Last week we heard the big news that Twitter launched a new advertising network known as the “Twitter Audience Platform” which offers additional ad options to marketers and increased reach beyond the Twitter platform itself.
Over the past few years we’ve undoubtedly seen an abundant rise of new media channels popping up in rapid succession, along with an explosion of mobile devices that are transforming consumer buying behaviors. However, with new channels and devices come new challenges for us marketers on how to measure marketing interactions.
Seeing the sea change in the market, the folks at eMarketer created the report, “Cross-Platform Attribution: Device Identification, Big Data Pose Continued Challenges”, to clarify what’s currently happening in cross-platform attribution and highlight the complications marketers face in achieving a truly complete view. Featured in the report is OptiMine’s own chief marketing officer, Matt Voda, along with other top industry leaders.
This past week, Verizon reached an agreement to buy AOL for $4.4 billion. Yes, $4.4 billion. As shock hit the web, many pondered why Verizon would buy into the once thriving internet company? Initial reports linking the acquisition to content (AOL currently owns The Huffington Post and TechCrunch) weren't quite on target.
SO WHY PAY BILLIONS OF DOLLARS FOR THAT?
As it turns out, it was all about the ad tech. As the digital advertising industry moves toward automation, for the past few years AOL has been acquiring companies that help in every step of the ad buying and measurement processes. As the ad industry is forced to evolve to the massive mobile tidal wave and the surge in programmatic buying, it is clear that traditional forms of ad tech – tracking, measurement and optimization – no longer apply. With the acquisition of AOL and its ad tech platforms, and Verizon’s access to millions of consumers and their behavioral data, the company clearly wants to be in the epicenter of this new ecosystem.
We’ve been watching cookies crumble for some time now, with major browsers moving to block cookies and the increasingly widespread understanding of cookies’ multi-faceted limitations – chief among them the inability to track users across devices in today’s multi-device world. Facebook’s Atlas launch is just further, resounding testament to the inevitability of cookies’ demise (and the shakiness of attribution solutions which rely on them as their foundation). As head of Atlas Erik Johnson noted:“Cookies don’t work on mobile, are becoming less accurate in demographic targeting and can’t easily or accurately measure the customer purchase funnel across browsers and devices or into the offline world.”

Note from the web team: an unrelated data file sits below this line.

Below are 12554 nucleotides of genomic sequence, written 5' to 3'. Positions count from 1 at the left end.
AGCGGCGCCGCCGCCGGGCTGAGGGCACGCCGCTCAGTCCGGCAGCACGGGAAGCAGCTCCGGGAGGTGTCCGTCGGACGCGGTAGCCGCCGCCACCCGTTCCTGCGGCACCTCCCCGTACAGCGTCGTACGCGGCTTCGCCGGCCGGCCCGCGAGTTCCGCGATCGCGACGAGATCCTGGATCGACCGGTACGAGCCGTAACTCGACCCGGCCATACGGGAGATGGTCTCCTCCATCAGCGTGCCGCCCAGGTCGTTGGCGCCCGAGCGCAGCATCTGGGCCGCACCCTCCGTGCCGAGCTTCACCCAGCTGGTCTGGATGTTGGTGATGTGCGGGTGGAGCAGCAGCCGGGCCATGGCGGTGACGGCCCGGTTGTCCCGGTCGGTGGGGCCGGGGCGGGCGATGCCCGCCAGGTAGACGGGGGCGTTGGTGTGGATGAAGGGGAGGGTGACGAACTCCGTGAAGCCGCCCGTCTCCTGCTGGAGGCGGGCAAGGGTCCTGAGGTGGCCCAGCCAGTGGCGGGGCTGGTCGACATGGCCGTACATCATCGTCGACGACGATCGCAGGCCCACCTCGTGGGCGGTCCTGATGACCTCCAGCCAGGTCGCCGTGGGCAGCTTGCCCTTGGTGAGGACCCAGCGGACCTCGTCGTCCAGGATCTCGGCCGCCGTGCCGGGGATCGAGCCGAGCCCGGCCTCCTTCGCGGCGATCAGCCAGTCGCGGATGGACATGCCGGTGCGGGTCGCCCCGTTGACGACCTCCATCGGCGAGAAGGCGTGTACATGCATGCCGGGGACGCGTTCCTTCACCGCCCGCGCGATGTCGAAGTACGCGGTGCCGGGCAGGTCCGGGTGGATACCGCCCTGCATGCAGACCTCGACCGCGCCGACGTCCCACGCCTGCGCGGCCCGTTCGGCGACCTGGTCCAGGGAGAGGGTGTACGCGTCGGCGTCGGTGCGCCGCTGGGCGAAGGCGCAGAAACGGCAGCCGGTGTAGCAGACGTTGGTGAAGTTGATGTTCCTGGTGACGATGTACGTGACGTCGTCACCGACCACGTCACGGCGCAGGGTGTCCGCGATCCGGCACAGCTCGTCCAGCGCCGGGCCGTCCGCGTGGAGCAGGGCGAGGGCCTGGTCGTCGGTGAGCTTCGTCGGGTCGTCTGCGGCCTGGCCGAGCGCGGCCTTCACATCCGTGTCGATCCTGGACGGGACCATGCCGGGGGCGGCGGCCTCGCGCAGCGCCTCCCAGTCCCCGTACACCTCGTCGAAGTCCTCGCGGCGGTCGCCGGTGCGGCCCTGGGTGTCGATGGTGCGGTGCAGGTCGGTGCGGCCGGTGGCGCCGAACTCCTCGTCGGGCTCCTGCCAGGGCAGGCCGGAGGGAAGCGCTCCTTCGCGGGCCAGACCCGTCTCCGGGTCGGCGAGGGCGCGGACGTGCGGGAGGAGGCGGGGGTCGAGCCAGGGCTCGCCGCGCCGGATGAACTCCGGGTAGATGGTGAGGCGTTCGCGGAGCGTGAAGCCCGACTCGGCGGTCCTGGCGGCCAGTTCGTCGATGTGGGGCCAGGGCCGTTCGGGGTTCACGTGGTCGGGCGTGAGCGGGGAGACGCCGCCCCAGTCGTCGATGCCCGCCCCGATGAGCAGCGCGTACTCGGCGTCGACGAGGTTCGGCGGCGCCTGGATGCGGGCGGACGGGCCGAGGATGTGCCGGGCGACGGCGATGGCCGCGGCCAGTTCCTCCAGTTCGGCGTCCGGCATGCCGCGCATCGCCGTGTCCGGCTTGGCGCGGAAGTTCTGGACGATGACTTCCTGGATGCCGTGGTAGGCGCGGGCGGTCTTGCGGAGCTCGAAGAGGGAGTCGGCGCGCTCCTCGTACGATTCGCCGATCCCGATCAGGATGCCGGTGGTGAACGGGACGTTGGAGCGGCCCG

While aspects of Facebook’s Atlas indeed may offer reasons for advertisers to applaud, in other areas it does little to overcome cookies’ limitations – and, in fact, introduces new complications for marketers. Read on to understand what’s good, bad and (still) ugly about this latest move to replace cookies.
The world of digital advertising is filled with shiny objects and one of the shiniest is mobile. According to an article published in VenturBeat, Juniper predicts that in-app advertising will reach $17 billion by 2018. That’s an increase of almost 400% over the meager $3.5 billion spent in 2013.
Taken in isolation, the rapid rise of spending on in-app ads is quite a story. But when placed side-by-side with this recent report from eMarketer, advertisers have a new variable to consider before spending their next in-app ad dollar.
INNOVATION WILL PAVE THE WAY FOR A COOKIE-FREE WORLD
It’s Girl Scout Cookie season and we’ve had our share of Thin Mints and Dulche de Leches. But another type of cookie – the third-party cookie – is in the news of late, and the battle brewing around it is bringing renewed attention to the issue of Internet privacy and how much tracking is too much
ADOTAS has put forth an Op-Ed that takes a look at the at trends in the digital advertising space. It drew on several sources, including eMarketer and Forrester, and considered, among other things, spend - current and future, media mix, and influencers. Of the several conclusions drawn, three that pertain directly to paid search are:
If you're wondering how consumers intend to behave this holiday shopping season, Google and Ipsos OXT have released a report that should take some of the mystery out of it for you. For your convenience we've embedded the report below, or you can download the pdf here.